I have no doubt that I’d not have had the same interactions with as many artists had I not been doing the scavenger hunt.  When I got to Barry Kitson’s line he was doing free “5 minute” sketches, where he’d have a clock running.  He was also doing $60 head/torso and $130 full body sketches which were awesome with not only full inks, but also full color!  While in line I watched him do a fabulous Judge Dredd as well as an awesome Star Sapphire.  He spent 30-40 minutes on each paid sketch.  I would have gotten a paid one, had I not felt sorry for all the people waiting in line, making them wait an extra 30 minutes or more, so instead I bought some of the preliminary artwork Kitson had for sale while contenting myself with a 5 minute sketch of Cap (see above).  If I go to another con that Kitson is at, I’ll make a point of going to his table straightaway to get a full blown sketch.  Another cool thing (for me) was being recognized by another person in line: “Are you in that video on YouTube for having the World’s Biggest Comic Collection?”; which provided a topic for conversation for quite a while as people around me in line asked questions about comics storage, organization, and interfacing with the folks at Guinness.  Only the 3rd time I’ve been recognized by someone for this, so it’s still a novelty for me.


Similarly, when I was at the Valiant booth, complimenting Fred Van Lente on his latest series Generation Zero, Valiant’s Director of Sales pointed out to Fred that I was the world record holder and given I’ve read about 100,000 comics in my lifetime, I have some legitimate context when declaring a comic among the best that I’ve read.  A Valiant fan standing nearby got very excited hearing this and wanted to take a picture with me…you can see that he’s inordinately excited to meet me.

In addition to my interactions with artists and other fans, I dove into what Baltimore seems to excel in…diving through the bins of back issues at numerous dealers.  Even with a limited back issue budget that prevented me shopping for any of the key issues I was lacking, I was still able to score quite a few nice books to fill in gaps in my silver age DC collection for very reasonable prices.

I also picked up one of the X-Men issues I was missing (the last new issue before the title switched to reprints) as well as an EC comic that I got for $9… and I couldn’t pass it up at that price.


…finally, I found some wonky books in a $3 box.  The only one of these I had seen before was the 1st issue of The Peacemaker, which is frequently featured in Scott Shaw’s “Oddball Comics panel at the San Diego Comic-Con.  Peter the Pest is a Marvel humor reprint title that I had never even heard of, and I loved the guy playing with action figures of Blue Beetle, Peacemaker, and others on the cover of Charlton Premiere #3.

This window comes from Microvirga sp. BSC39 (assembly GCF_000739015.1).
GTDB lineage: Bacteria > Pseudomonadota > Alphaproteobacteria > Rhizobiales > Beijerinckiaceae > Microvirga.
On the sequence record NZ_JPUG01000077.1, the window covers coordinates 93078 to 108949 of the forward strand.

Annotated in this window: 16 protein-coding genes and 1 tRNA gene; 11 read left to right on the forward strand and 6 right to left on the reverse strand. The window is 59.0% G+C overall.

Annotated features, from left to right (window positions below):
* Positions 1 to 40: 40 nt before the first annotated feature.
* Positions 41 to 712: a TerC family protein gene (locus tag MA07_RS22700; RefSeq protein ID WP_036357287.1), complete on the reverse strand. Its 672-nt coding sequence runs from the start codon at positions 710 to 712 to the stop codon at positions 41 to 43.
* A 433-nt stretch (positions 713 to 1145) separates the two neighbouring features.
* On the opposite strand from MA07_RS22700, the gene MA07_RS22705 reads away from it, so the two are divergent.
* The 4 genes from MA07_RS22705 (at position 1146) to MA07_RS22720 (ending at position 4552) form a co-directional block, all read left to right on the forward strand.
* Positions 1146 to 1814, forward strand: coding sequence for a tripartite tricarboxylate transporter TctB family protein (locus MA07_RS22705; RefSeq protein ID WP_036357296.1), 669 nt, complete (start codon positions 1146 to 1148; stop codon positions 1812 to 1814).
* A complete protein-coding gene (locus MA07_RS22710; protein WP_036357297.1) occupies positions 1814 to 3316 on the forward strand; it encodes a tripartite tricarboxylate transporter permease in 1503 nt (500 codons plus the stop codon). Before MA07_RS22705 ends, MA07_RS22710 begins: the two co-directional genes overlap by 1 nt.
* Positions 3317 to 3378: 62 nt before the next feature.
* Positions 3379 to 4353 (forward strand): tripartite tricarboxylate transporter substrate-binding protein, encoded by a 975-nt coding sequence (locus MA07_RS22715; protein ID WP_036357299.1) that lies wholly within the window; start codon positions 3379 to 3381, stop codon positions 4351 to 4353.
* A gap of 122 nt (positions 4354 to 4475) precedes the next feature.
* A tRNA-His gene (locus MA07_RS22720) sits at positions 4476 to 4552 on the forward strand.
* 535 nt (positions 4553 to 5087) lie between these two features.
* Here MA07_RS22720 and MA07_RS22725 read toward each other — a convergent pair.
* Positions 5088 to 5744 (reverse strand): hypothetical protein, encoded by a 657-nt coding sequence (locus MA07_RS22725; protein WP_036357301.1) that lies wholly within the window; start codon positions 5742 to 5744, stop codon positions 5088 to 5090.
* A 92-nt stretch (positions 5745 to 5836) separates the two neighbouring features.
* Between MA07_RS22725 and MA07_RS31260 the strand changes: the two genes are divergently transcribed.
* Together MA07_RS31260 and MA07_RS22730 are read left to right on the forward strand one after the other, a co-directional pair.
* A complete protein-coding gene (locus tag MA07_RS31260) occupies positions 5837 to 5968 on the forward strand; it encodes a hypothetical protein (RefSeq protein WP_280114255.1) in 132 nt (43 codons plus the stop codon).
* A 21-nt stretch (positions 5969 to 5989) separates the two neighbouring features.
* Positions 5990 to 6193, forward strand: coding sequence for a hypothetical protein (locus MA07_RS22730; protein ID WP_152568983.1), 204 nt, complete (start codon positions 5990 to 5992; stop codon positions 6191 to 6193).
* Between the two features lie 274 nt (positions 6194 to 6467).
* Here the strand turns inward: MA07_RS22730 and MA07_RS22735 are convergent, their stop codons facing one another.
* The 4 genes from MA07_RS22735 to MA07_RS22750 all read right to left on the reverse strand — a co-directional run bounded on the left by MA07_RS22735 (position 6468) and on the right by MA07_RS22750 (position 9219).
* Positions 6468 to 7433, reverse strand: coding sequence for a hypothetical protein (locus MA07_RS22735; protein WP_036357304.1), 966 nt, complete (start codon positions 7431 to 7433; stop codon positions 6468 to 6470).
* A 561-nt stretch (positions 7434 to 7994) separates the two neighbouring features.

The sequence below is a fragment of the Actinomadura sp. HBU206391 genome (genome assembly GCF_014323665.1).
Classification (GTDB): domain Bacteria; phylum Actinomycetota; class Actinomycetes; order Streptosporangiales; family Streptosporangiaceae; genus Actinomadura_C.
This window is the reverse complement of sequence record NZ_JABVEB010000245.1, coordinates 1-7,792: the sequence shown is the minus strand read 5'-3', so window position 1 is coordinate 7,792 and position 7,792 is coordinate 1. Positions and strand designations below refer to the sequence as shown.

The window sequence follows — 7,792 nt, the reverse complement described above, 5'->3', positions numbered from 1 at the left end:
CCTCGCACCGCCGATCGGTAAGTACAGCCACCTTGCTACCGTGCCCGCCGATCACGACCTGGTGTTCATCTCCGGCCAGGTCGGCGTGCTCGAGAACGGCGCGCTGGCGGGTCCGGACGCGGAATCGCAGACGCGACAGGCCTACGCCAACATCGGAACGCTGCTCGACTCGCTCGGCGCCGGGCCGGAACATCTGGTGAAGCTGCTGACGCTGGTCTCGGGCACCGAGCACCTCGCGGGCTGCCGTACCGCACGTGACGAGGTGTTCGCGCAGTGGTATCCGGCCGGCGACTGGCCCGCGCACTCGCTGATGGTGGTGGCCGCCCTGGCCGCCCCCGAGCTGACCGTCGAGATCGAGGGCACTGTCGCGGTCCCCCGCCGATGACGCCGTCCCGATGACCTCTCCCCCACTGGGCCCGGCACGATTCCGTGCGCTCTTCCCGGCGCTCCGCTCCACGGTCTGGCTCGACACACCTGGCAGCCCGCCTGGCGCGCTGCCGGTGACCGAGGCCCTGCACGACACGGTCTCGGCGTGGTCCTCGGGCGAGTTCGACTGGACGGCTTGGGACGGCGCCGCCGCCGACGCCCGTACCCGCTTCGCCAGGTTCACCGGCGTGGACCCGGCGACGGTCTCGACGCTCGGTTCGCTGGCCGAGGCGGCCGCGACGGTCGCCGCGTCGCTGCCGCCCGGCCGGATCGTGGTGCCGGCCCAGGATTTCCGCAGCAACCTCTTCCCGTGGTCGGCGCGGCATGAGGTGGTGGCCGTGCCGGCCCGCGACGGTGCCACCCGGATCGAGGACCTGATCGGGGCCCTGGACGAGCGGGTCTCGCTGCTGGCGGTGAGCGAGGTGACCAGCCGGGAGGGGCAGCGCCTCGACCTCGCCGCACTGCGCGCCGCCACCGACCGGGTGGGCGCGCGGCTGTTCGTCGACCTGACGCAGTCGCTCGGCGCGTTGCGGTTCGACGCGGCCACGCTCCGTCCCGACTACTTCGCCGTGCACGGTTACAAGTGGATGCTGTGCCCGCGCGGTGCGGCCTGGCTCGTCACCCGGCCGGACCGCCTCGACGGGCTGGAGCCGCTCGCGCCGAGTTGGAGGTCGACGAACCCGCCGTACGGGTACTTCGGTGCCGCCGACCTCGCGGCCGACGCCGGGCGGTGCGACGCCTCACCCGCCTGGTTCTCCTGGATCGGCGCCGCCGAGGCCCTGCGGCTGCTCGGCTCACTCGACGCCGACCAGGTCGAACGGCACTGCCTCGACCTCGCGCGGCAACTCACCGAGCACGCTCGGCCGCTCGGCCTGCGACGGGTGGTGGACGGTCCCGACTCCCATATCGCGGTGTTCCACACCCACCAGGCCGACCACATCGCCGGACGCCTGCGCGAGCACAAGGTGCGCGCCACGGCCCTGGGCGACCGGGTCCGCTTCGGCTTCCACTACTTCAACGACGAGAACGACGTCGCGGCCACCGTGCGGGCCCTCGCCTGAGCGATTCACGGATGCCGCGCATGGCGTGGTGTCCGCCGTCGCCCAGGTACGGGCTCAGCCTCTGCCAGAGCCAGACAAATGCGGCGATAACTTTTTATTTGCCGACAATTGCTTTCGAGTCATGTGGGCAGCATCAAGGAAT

Bottom Line
Baltimore Comic Con is a great show for people who love comics, with offerings for people into general pop culture as well, though I hope that stays at the current level and does not rise up and turn this show into a clone of many other cons that have grown by including Hollywood celebrity at the expense of comics content.  If you like old comics there are plenty of back issues to buy.  If you’re a fan of comics art, there are LOTS of artists to meet, talk to and buy prints, sketches, comics, etc. from.  If you enjoy trying new things Baltimore has one of the most comprehensive Artist’s Alley sections I’ve ever seen with a lot of up-and-coming creators who have all kinds of new and different works for sale.

If you’re a comic lover anywhere near Baltimore this show is well worth your time.

Bob Bretall: Covering the full spectrum of comics culture

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3 Responses to Baltimore Comic Con 2016: Comics Still Reign at this Con

  1. Ji says:

    Hi Bob. I’m the one who recognized you from YouTube in Barry Kitson’s line. It was nice meeting and chatting with you. Looks like you had a great time at BCC. That Ramona Fradon Wonder Woman looks great… I might have to get one from her someday. By the way, I think your analysis of broader pop culture taking over comic book conventions is spot on.

    I don’t necessarily have a problem with celebrities at comic cons (I myself have gotten a few autographs from them), but I too hope shows like BCC keep their emphasis on comic books. I think it’s fine and reasonable to have some amount of non-comics content at these shows (esp. since comic fans also tend to be fans of things like, say, Star Trek or fantasy, etc). But there are so many other shows where non-comics content has taken over that I hope shows like BCC stay true to their roots.

    • Ji, It was great talking with you and the other folks in line with us. It really made the wait go by pleasantly….we were in line for over an hour, right?

      Re: Celebs at comics cons…they are fun and people like getting autographs from them, but it’s all too easy for them to take over the show, being the emphasis instead of the comics. So, as you say, great if kept to a controlled number…..not so great if they become the focal point and then Baltimore becomes just another of the pop culture cons that are out there instead of one of the few really comics focused shows left.

  2. Ji says:

    I think I waited a lot longer than an hour — I think I got in line around 2:30ish and got out after 5. But I got a paid sketch, which takes longer. He also intermittently does autographs and freebie sketches in the middle of working on the paid sketches so that those folks don’t have to wait as long. I don’t think you should feel bad about making people wait for one of his paid sketches the next time you get a chance — I think all of us in line enjoyed watching him work, and everyone in line that day was pleasant and interesting to talk to. I even came back on Saturday for a bit just to watch him sketch. Funny thing — a couple of the guys who had been in line with us on Friday came back for more sketches, so I guess the wait wasn’t too bad for them either!